Shortcomings revealed by experimental and theoretical researchers such as Allais (1953), Rabin (2000) and Rabin and Thaler (2001) that put the classical expected utility paradigm von Neumann and Morgenstern (1947) into question, led to the proposition of alternative and generalized utility functions that intend to improve descriptive accuracy. The perhaps best known among those alternative preference theories, that has attracted much popularity among economists, is the so called prospect theory by Kahneman and Tversky (1979) and Tversky and Kahneman (1992). Its distinctive features, governed by its set of risk parameters such as risk sensitivity, loss aversion and decision weights, stimulated a series of economic and financial models that build on the previously estimated parameter values by Tversky and Kahne-man (1992) to analyze and explain various empirical phenomena for which expected utility does not seem to offer a satisfying rationale. In this paper, after providing a brief overview of the relevant literature, we take a closer look at one of those papers, the trading model of Vlcek and Hens (2011) and analyze its implications on prospect theory parameters using an adopted maximum likelihood approach for a dataset of 656 individual investors from a large German discount brokerage firm. In contrast to existing literature, we find evidence that investors in our dataset are only moderately averse to large losses and display high risk sensitivity, supporting the main assumptions of prospect theory. Illustrating simulations show that, for those investors, who can be characterized by these parameter estimates, realized returns and roundtrip length statistically resembles those in our dataset.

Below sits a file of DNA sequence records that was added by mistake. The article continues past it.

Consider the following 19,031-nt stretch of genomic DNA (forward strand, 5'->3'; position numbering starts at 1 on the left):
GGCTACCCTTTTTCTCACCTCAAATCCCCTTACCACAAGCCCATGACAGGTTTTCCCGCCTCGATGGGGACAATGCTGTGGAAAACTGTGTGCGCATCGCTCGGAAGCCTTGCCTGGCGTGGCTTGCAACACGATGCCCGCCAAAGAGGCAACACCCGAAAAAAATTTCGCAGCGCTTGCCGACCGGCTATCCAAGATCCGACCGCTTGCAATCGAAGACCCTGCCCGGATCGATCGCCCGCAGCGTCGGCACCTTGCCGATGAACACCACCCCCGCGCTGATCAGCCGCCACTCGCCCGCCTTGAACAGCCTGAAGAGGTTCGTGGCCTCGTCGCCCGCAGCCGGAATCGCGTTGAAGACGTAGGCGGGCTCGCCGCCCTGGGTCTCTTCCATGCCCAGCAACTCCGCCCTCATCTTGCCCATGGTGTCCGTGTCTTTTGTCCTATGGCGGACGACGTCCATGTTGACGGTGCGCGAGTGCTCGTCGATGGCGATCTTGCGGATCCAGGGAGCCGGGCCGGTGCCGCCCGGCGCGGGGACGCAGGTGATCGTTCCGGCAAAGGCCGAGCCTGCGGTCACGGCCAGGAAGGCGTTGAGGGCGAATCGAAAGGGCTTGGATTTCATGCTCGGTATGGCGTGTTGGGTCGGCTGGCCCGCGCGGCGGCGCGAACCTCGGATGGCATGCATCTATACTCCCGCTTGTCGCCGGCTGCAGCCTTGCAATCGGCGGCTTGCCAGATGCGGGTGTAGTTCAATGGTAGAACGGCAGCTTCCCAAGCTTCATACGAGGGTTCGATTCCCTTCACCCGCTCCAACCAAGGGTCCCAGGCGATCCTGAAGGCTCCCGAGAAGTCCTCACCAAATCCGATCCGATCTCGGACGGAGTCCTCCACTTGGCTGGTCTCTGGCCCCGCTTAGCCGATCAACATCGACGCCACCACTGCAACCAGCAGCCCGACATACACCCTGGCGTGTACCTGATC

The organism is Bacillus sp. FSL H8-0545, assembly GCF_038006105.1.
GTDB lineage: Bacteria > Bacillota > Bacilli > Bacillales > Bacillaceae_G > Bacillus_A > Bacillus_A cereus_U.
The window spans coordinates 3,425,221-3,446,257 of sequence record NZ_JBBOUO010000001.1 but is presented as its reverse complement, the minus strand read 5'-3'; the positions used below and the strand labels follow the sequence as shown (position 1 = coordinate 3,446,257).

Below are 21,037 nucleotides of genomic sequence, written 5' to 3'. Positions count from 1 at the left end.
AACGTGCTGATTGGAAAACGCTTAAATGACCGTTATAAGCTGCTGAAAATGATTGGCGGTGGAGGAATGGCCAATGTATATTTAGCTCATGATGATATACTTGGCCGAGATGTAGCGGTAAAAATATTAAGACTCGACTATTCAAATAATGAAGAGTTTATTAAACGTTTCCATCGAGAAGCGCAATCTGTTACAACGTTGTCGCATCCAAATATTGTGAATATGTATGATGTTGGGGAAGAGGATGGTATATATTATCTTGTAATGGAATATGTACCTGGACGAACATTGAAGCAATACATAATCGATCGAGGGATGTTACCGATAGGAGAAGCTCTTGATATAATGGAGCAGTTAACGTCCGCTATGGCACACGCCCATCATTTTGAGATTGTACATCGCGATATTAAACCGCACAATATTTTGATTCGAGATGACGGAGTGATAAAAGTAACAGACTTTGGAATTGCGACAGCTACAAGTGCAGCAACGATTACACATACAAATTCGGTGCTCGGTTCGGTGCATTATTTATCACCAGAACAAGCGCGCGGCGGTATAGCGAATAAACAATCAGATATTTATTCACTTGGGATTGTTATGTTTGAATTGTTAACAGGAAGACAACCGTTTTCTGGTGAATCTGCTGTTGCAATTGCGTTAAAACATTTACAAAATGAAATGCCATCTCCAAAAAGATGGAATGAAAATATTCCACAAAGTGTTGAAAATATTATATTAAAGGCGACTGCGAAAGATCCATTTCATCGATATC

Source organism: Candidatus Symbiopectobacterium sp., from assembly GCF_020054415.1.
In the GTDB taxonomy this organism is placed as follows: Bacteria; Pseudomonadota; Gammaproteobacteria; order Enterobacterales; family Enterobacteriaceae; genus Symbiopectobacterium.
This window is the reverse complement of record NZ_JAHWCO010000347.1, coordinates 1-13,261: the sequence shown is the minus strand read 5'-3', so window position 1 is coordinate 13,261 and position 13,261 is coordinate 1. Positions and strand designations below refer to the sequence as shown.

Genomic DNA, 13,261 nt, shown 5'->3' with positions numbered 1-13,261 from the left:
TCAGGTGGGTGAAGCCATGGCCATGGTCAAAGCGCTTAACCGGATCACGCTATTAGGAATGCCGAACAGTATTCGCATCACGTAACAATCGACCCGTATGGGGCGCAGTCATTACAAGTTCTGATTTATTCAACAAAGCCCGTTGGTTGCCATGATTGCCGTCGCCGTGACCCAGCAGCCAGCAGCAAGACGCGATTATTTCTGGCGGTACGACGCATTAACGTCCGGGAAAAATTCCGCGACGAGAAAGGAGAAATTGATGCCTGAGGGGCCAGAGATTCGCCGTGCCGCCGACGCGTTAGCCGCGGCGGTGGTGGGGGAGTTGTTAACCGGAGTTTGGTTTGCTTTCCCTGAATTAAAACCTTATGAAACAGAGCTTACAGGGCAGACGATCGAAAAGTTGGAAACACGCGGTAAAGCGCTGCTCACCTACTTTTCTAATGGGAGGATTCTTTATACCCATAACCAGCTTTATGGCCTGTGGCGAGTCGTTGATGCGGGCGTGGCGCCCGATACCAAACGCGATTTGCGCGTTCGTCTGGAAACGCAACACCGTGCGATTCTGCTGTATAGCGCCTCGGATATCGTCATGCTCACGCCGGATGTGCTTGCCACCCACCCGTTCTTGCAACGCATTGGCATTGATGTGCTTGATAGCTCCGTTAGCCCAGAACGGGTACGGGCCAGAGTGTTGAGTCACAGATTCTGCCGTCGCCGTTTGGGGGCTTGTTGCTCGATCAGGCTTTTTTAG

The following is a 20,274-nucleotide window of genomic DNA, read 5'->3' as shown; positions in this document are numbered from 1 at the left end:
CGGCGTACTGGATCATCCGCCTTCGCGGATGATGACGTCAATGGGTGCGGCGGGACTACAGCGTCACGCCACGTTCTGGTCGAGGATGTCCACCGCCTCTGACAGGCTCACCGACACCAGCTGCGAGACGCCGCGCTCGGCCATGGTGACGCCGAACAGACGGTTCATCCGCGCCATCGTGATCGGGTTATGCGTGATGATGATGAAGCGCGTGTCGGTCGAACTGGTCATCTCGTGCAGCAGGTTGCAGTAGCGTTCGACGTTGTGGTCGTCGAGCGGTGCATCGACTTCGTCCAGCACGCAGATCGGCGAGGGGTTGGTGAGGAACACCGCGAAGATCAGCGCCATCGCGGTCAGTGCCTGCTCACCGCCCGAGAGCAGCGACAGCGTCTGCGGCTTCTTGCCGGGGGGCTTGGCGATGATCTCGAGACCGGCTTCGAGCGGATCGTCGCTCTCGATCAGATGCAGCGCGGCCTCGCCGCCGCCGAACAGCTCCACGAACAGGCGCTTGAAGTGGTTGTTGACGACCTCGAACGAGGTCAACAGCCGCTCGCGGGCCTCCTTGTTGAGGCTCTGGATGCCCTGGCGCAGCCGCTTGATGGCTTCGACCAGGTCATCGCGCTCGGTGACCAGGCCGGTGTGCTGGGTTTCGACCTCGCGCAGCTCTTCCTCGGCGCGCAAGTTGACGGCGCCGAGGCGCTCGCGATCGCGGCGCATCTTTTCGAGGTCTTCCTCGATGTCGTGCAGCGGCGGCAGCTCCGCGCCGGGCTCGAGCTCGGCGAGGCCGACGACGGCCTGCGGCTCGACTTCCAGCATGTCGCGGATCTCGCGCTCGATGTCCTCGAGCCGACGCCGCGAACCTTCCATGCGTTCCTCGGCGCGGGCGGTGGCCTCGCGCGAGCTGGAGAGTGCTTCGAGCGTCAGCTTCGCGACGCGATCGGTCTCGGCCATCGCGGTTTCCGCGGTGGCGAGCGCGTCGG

SAFE Working Paper No. 146